And in the same way He took the cup after they had eaten, saying,
“This cup which is poured out for you is the new covenant in My blood.”
The Lord took two of the most frail elements in the world as symbols of His body and blood. Bread and wine—both will spoil in a few days. When He raised a monument, it was not made of brass or marble, but of two frail elements that perish.
He declared that the bread spoke of His body and the wine spoke of His blood. The bread speaks of His body broken—not a bone broken but a broken body because He was made sin for us (see 2 Corinthians 5:21).
I do not believe He even looked human when He was taken down from that cross. Isaiah had said of Him, “…his visage was so marred more than any man, and his form more than the sons of men” (Isaiah 523:14); and “…there is no beauty that we should desire him” (Isaiah 53:2).
For centuries the Passover feast had looked forward to the Lord’s coming and His death. Now He is in the shadow of the cross, and this is the last Passover. The Passover feast has now been fulfilled.
We gather about the Lord’s Table and search our hearts. What we do at this Table is in remembrance of Him. We look back to what He did for us on the cross, and we look forward to His coming again. “For as often as ye eat this bread and drink this cup ye do shew the Lord’s death till he come” (1 Corinthians 11:26).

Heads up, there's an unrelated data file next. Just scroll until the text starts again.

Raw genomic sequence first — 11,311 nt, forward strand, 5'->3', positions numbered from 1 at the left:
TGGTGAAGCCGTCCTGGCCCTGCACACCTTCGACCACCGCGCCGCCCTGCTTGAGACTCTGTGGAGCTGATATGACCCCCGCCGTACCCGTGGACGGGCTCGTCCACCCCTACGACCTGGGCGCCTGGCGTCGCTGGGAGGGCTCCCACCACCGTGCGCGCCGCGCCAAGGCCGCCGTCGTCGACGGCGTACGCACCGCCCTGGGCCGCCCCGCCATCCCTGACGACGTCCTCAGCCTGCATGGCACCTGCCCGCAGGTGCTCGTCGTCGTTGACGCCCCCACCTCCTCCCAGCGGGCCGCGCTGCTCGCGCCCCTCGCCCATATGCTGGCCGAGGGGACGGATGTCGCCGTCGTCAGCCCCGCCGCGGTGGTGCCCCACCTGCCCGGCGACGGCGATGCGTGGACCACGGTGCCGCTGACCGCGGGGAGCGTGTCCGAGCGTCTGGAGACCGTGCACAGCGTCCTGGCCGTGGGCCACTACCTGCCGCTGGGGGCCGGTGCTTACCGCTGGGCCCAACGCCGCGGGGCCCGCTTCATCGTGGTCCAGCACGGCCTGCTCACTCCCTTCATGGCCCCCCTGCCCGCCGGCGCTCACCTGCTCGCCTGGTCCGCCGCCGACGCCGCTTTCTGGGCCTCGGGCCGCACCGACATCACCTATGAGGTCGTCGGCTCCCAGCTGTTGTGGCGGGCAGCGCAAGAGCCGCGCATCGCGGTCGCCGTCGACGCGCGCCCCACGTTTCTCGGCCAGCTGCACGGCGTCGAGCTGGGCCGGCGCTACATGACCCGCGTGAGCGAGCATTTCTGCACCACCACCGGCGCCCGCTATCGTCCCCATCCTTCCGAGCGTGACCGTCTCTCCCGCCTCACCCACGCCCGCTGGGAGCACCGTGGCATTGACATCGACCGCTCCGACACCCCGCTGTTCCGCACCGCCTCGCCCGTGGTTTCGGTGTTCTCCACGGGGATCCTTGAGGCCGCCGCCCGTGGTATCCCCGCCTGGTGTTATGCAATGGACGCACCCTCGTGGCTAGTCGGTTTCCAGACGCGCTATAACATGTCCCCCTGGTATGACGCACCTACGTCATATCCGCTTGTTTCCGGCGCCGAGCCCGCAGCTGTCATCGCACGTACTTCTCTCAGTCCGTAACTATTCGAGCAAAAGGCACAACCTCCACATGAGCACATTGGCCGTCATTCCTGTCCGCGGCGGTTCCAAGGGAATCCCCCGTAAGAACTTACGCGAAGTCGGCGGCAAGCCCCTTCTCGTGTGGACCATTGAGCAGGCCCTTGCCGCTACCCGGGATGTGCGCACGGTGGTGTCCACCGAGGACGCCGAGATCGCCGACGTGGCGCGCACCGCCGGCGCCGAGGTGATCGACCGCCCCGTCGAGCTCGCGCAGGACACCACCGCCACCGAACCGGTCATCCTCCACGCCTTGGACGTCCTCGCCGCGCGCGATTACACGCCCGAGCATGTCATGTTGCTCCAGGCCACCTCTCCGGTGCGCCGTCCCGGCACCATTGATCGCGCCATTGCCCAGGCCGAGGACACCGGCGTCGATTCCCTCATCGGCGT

Recently we sang “Above All” at church. This song never fails to make my eyes leak, especially when I try to sing the chorus:
Crucified, laid behind a stone
You lived to die, rejected and alone
Like a rose, trampled on the ground
You took the fall and thought of me
How can we possibly view the agony Jesus went through during all those beatings and His crucifixion—just for us sinners—without being impacted by it? And how can we not be utterly thankful for all that He went through—just for us sinners—and not be thankful beyond words?
Beloved, we should be spending the rest of our earthly lives thanking Jesus for His great sacrifice on our behalf, and looking for ways to share the truth of His mercy and grace with others. Telling people about the Reason for our faith, hope and joy may seem scary but it is not difficult. Simply tell them where you came from and how Jesus transformed your life into where you are today!
To help you walk someone through the process of asking Jesus into their hearts as their Savior and Lord, go to my A…B…C… post to help you with the steps.
Please enjoy this video is of Michael W. Smith singing “Above All” with lyrics.
If for any reason you are unable to view this video, you can read the lyrics here.